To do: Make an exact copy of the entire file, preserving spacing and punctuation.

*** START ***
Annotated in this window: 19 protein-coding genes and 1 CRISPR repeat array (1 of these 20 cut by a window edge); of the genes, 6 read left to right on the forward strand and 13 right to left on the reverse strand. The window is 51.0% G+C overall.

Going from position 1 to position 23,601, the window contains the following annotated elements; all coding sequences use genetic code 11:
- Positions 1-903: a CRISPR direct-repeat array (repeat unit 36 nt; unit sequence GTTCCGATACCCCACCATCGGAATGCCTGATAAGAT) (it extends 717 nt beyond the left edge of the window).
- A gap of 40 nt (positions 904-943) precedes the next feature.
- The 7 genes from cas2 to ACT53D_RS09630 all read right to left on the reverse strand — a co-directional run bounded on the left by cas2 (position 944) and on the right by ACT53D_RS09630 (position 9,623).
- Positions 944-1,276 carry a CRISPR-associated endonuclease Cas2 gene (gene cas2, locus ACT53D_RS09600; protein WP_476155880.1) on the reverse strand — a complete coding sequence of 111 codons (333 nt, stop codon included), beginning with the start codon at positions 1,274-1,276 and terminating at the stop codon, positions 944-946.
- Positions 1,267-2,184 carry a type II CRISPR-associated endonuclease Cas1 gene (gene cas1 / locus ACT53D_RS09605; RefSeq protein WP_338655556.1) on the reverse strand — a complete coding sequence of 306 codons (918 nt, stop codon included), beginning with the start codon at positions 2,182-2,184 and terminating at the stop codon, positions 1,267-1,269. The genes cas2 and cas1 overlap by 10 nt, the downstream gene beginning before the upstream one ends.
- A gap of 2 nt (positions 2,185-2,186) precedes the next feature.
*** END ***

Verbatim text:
Annotated in this window: 19 protein-coding genes and 1 CRISPR repeat array (1 of these 20 cut by a window edge); of the genes, 6 read left to right on the forward strand and 13 right to left on the reverse strand. The window is 51.0% G+C overall.

Going from position 1 to position 23,601, the window contains the following annotated elements; all coding sequences use genetic code 11:
- Positions 1-903: a CRISPR direct-repeat array (repeat unit 36 nt; unit sequence GTTCCGATACCCCACCATCGGAATGCCTGATAAGAT) (it extends 717 nt beyond the left edge of the window).
- A gap of 40 nt (positions 904-943) precedes the next feature.
- The 7 genes from cas2 to ACT53D_RS09630 all read right to left on the reverse strand — a co-directional run bounded on the left by cas2 (position 944) and on the right by ACT53D_RS09630 (position 9,623).
- Positions 944-1,276 carry a CRISPR-associated endonuclease Cas2 gene (gene cas2, locus ACT53D_RS09600; protein WP_476155880.1) on the reverse strand — a complete coding sequence of 111 codons (333 nt, stop codon included), beginning with the start codon at positions 1,274-1,276 and terminating at the stop codon, positions 944-946.
- Positions 1,267-2,184 carry a type II CRISPR-associated endonuclease Cas1 gene (gene cas1 / locus ACT53D_RS09605; RefSeq protein WP_338655556.1) on the reverse strand — a complete coding sequence of 306 codons (918 nt, stop codon included), beginning with the start codon at positions 2,182-2,184 and terminating at the stop codon, positions 1,267-1,269. The genes cas2 and cas1 overlap by 10 nt, the downstream gene beginning before the upstream one ends.
- A gap of 2 nt (positions 2,185-2,186) precedes the next feature.